The Big Reveal: The Day the Truth Came Out

Oh, what should I write about today? Maybe the first time D told me he wanted to be a boy, since that’s where this journey really got started. Yeah, let’s go with that one.

Summer. Hot as heck. Trip out to my bestie’s family cabin. My fiancee and I had run back to town to pick up some extra supplies, because we had decided to stay. We brought his brother back out with us, because he’d wanted to see the cabin. I got back and the bestie says, “I think you better talk to your daughter.” D heard this and ran back inside the cabin to hide. I asked the bestie what was up and he said, “Well, we better ask her if it’s okay to talk since she ran away and hid.” D gave him permission to disclose with D standing off to the side. “She feels like a he,” the bestie told me. D had arms crossed, fists clenched, and a red face 😦 My fiancee, B, stood there, wide-eyed and open-mouthed. His brother put his head down and let out a slow breath. Then all at once everyone looked at me, gauging my reaction. I knew the next few moments would be the most important in my whole life. I knew my reaction could make or break our relationship forever.

I looked at him with tears in my eyes. “Is this how you really feel?” His eyes welled up with tears, too. He nodded. I first wiped the tears from my own face and then his. I grabbed him and hugged him so hard, he pushed away. “Mom, can’t breathe.” I relaxed my hold a little bit. We laughed. “I know, babe. I know. Can you give us a minute?” He went over the creek bridge with his brother and sister. I hung my head. Then I looked up. “Okay, tell me, how did this all get started?”

My bestie told me D expressed a need to talk to him. The bestie, we’ll call him C, said, “I don’t know why she chose to tell ME this.” Well, duh. You see my bestie is a gay man that at this point had been my best friend for 3 years. More about that part of my life later, as he’s an integral part of my healing process. “Umm, C, you’re gay.” He gave me a confused look. “D probably felt like you were the safest person because you’ve dealt with adversity your whole life, too.” Recognition sunk in. “And you’re my best friend, and you have this insane ability to calm me when my anxiety kicks in and I start to freak out.” He chuckled. “So? What’s going through your mind, Mama?” I knew it was time to choose my words very carefully. B and his brother had yet to say anything. They were both still staring at me wondering what was going to come out of my unpredictable little potty mouth next.

“I knew it was coming.” More sharp intakes of breath, including C’s. “What?!” I exclaimed. I was getting hostile. “She’s always been rough and tumble. And in second grade I was informed she was passing notes to little girls. I just knew she would either be a lesbian or transgender.” I shrugged my shoulders. “Are you sure you’re not mad?” C asked me. “No, not mad, not sad, just dreading the road ahead.” But … I lied. I was mad. Not because my daughter wanted to be my son, but because the next few years were already going to be some hard ones. D was just starting 4th grade that year. His classmates wouldn’t understand. His teachers wouldn’t either. All they would see is a little girl trying to be tough. And it would be hard. They would be mean, rotten assholes (yes, I totally just went there). And I didn’t want that. And I was sad. Sad about all the pain that would be inflicted on my sweet, genuinely confused kid. Sad that his father’s conservative family would never understand and never accept my son as who he really was. The agony that would cause him made my soul quiver with fear, sadness and anger.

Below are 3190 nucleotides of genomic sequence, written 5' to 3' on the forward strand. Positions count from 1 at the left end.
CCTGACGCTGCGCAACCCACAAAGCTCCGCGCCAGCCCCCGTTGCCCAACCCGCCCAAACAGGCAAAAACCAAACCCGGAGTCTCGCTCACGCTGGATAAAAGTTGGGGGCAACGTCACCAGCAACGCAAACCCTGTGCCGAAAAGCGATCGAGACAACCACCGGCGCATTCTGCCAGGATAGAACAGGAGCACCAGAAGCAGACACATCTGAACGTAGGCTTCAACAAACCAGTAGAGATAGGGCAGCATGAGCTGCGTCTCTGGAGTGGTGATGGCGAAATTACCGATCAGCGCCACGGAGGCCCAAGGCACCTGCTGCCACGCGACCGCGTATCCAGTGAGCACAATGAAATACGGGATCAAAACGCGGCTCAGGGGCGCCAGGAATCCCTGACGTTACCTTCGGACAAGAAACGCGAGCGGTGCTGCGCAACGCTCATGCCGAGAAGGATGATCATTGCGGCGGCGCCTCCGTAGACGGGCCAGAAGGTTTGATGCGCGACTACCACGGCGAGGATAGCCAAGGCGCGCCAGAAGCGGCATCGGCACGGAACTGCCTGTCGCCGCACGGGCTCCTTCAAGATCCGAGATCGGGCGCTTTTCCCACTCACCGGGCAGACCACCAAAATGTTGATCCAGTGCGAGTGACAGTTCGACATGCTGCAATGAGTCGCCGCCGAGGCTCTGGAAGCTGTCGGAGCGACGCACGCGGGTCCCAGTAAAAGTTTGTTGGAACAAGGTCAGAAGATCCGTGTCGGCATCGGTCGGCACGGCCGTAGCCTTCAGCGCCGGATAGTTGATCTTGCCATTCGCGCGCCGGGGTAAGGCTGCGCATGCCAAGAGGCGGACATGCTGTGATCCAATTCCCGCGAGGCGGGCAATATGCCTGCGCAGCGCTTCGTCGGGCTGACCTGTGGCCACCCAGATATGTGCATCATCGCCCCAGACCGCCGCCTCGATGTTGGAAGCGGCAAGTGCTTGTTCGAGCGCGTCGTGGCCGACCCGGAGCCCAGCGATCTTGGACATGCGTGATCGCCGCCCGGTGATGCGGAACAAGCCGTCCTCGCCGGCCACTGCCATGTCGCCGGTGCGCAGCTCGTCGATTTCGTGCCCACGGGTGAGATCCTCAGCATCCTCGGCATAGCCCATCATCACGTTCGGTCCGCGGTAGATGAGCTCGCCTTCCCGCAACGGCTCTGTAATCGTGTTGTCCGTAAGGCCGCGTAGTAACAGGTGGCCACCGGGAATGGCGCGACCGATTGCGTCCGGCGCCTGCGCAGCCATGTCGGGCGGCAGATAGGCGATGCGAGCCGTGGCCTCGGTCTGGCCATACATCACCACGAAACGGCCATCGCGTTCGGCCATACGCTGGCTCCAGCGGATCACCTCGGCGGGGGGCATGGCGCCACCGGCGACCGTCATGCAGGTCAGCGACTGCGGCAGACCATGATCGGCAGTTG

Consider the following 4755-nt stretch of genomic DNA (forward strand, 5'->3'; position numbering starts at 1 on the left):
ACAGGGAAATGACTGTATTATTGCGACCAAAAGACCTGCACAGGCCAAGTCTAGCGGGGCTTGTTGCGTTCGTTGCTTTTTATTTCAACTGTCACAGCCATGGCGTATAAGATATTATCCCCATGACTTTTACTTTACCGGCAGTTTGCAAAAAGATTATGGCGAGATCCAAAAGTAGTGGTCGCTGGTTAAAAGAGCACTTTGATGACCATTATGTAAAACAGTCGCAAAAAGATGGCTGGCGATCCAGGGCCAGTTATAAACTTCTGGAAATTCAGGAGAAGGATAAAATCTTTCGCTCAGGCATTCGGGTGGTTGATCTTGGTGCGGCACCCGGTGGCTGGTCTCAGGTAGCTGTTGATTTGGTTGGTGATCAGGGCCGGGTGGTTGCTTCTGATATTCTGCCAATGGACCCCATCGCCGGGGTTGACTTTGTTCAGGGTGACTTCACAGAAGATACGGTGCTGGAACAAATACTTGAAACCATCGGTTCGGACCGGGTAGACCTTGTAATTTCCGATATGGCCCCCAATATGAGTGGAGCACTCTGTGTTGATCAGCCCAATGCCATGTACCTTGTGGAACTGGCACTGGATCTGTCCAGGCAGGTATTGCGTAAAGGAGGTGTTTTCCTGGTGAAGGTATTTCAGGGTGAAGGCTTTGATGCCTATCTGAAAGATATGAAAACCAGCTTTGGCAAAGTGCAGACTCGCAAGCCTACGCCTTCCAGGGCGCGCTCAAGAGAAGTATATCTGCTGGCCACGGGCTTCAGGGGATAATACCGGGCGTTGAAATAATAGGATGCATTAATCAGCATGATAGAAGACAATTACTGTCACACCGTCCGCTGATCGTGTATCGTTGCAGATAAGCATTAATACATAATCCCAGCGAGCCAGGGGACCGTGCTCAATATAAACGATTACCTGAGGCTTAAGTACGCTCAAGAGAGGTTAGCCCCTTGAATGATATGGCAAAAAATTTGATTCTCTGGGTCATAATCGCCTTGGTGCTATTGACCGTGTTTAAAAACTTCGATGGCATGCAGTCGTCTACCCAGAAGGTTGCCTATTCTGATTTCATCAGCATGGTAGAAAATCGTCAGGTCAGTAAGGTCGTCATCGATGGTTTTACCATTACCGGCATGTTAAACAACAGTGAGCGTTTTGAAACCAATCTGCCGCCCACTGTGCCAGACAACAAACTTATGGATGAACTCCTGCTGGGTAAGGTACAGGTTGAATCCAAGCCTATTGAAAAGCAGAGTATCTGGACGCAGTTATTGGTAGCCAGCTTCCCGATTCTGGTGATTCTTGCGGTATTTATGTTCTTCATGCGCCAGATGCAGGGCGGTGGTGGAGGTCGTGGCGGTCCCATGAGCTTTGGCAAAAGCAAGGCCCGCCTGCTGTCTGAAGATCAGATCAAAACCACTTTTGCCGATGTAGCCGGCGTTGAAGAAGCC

The next few hours were a blur of activity, parenting suggestions from my friends trying to be helpful and a mix of emotions ranging from relief because I knew the truth to absolute fury that they insisted D would eventually change his mind. Honestly? I knew he wouldn’t. He’d felt that way for far too long. I knew it in my soul he did, just didn’t want to believe it until he told me. And then I felt guilty for not wanting to believe it. I felt like a terrible parent. And this back and forth guilt and disbelief is something I’ve struggled with ever since. Until now.

Now, I’m determined he’ll have the life he wants despite his “family” trying to prevent it. Despite the area doctors not knowing what the hell D is let alone how to treat him. Despite everyone trying to convince me that D will go through puberty and settle down and decide he’s really a lesbian, not a “dude trapped in a girl.” Yes, I’ve had people say those things and it hurts. Not people who don’t know me. People who do know me, and D. People who claim to love us for who we are, but still refuse to accept us. This is not just his journey after all, it is also mine. And to hell with those people. Even those who just don’t get it yet. You will, and eventually you will probably apologize. And you might even come to terms and accept him as he is and accept my support and love of him. But, until then … shut up, because, fuck you.

That might seem a little harsh. And perhaps it is. But I’ve had a hell of a work day. And I’m cold – shivering, in fact. I’m in Northern Montana and my job kept me out past freezing. I started work at 8 a.m. and didn’t get off work until 7, so forgive me if I sound a little cranky. I wish you all well, I wish you all love and most of all, I wish you acceptance. TTFN!

~Mama K


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